The aloe plant has been grown on Aruba since the mid-1800. The climat and the dry soil are particularly suitable for the aloe culture. The plant flourishes well here: the Aruban aloe has an aloin content of 22 %, while the content al aloin in the rest of the world is 15% at the most.
The flourishing of the aloe culture in Aruba was under Commander Jan Helenus Ferguson (1866-1871). That's why the road that leads from down town through the aloe fields was named after him. In the 19th century, an aloe plantation was also constructed in Socotoro; Socotoro has probably been named after the island of Sokotra or Socotora, at the time a British island in the Indian Ocean, off the coast of Yemen. That island lies on the same degree of longitude as Aruba and aloe is grown there too. The legend says that Alexander the Great, on the recommendation of Aristotle, conquered this island for the aloe that he used to cure the wounds of his soldiers.
On the aloe plantation Mon Plaisir, owned by the Frenchman Louis Bazin, a for its time modern steam driven cooking installation was installed, in the beginning of 1900.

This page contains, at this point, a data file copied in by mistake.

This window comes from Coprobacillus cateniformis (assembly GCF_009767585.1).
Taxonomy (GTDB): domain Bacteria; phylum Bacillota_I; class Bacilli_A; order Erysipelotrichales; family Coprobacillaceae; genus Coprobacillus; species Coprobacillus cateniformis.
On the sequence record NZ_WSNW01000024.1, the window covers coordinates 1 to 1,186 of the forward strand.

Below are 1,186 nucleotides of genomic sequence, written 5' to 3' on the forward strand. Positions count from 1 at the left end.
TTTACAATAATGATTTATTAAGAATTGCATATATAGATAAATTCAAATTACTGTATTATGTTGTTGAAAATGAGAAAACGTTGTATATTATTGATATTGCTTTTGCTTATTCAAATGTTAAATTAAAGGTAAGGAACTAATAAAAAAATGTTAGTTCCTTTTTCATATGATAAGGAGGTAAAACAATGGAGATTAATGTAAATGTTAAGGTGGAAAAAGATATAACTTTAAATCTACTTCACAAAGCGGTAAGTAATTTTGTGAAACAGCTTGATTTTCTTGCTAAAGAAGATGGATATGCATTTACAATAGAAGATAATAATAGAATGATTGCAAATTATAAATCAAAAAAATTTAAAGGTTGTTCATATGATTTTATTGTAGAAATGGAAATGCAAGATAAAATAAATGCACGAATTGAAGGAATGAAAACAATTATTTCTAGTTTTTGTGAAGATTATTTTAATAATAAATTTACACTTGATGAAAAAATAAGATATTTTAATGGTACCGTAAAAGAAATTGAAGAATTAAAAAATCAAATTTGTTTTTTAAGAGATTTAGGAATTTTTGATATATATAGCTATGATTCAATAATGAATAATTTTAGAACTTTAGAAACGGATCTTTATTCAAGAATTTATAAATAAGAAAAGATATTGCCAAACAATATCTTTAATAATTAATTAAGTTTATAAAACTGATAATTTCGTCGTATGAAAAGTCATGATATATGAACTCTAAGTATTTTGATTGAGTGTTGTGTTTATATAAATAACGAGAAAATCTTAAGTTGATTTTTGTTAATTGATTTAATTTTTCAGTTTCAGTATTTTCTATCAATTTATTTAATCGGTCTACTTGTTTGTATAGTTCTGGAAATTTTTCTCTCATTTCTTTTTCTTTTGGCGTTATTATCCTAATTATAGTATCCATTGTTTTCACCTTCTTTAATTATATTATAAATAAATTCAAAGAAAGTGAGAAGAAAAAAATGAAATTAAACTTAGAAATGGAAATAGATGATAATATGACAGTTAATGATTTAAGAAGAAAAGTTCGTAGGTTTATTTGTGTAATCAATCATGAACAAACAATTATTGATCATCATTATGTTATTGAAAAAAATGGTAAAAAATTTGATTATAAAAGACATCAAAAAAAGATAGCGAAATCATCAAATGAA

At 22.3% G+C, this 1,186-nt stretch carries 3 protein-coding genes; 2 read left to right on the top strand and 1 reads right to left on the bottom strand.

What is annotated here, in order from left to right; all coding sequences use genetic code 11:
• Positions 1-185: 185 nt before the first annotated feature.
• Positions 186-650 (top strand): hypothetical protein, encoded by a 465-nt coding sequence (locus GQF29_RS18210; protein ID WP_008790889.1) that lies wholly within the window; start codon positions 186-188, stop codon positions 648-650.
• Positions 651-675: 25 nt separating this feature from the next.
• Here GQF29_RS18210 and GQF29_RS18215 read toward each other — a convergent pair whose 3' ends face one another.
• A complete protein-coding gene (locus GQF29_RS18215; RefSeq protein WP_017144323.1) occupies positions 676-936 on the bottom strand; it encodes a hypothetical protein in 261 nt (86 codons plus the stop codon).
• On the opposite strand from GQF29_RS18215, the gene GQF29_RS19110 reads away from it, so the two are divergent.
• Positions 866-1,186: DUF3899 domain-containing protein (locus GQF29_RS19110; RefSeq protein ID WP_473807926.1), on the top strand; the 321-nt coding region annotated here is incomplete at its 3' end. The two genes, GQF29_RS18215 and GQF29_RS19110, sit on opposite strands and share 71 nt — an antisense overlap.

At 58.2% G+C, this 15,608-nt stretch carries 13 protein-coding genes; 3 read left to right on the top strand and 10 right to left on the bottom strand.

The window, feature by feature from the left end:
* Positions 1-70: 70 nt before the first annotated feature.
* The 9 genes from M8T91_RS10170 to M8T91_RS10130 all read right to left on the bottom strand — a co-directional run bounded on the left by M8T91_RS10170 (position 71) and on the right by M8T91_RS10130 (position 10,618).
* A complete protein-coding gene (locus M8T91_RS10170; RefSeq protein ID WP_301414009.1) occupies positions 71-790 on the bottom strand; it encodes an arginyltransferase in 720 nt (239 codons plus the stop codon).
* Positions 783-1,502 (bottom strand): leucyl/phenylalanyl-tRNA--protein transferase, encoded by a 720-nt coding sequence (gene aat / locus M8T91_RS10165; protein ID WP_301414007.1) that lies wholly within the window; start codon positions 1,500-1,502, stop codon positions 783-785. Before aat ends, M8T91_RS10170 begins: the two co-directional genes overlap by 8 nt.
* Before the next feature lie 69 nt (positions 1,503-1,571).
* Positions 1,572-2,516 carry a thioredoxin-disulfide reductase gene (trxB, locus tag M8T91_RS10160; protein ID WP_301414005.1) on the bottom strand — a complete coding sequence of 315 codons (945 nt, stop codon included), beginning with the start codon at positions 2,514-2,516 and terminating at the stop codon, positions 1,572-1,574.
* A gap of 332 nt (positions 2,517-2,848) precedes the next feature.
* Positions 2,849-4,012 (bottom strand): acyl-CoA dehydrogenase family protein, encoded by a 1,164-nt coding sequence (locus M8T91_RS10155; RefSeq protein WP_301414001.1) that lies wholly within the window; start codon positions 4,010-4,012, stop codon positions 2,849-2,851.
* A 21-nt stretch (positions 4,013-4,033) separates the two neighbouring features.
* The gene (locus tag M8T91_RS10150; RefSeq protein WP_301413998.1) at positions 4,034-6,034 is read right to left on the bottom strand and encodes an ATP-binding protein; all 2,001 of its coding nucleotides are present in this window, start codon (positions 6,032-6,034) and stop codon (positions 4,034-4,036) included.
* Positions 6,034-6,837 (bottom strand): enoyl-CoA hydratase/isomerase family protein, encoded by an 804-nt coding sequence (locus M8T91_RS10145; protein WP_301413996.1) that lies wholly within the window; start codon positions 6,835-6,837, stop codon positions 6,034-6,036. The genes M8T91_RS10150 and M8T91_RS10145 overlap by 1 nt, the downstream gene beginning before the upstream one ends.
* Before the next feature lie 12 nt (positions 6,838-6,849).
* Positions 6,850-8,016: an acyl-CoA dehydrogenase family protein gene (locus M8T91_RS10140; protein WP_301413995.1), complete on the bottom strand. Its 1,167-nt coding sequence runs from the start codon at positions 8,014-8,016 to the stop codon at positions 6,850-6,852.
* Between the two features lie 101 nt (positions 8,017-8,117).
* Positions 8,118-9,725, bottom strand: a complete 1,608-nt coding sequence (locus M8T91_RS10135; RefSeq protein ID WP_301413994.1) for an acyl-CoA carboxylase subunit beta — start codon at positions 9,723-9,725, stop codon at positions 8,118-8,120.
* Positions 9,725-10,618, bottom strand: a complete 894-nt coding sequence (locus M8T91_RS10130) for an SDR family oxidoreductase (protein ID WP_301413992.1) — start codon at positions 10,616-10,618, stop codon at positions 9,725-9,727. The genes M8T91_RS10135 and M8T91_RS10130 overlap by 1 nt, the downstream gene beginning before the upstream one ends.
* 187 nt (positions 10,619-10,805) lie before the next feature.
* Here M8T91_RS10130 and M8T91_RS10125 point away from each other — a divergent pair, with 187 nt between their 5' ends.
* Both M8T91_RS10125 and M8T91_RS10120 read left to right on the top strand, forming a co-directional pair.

In the 19th century, Aruba was the main supplier of aloin resin that was mainly used for the production of laxatives. The aloin was exported abroad, mainly to New York, but also to Hamburg and to Londen. The resin from the Antilles (called `Curaçao resin’ at the time) was one of the best in the world and more expensive than the other types on the market. Aruba’s share in the export of `Curaçao resin’ was over 90%. In the economy of that time, before the arrival of the oil industry, aloe meant a reasonable source of income, in particular for the small 'cunucero' (farmer). In times of unemployment – de dry season – the aloe culture was a good source of existence.
In the beginning of 1900, the first scientific research is done on the aloe plant. This confirmed clearly the healing effect of aloin on sunburn and other burns.
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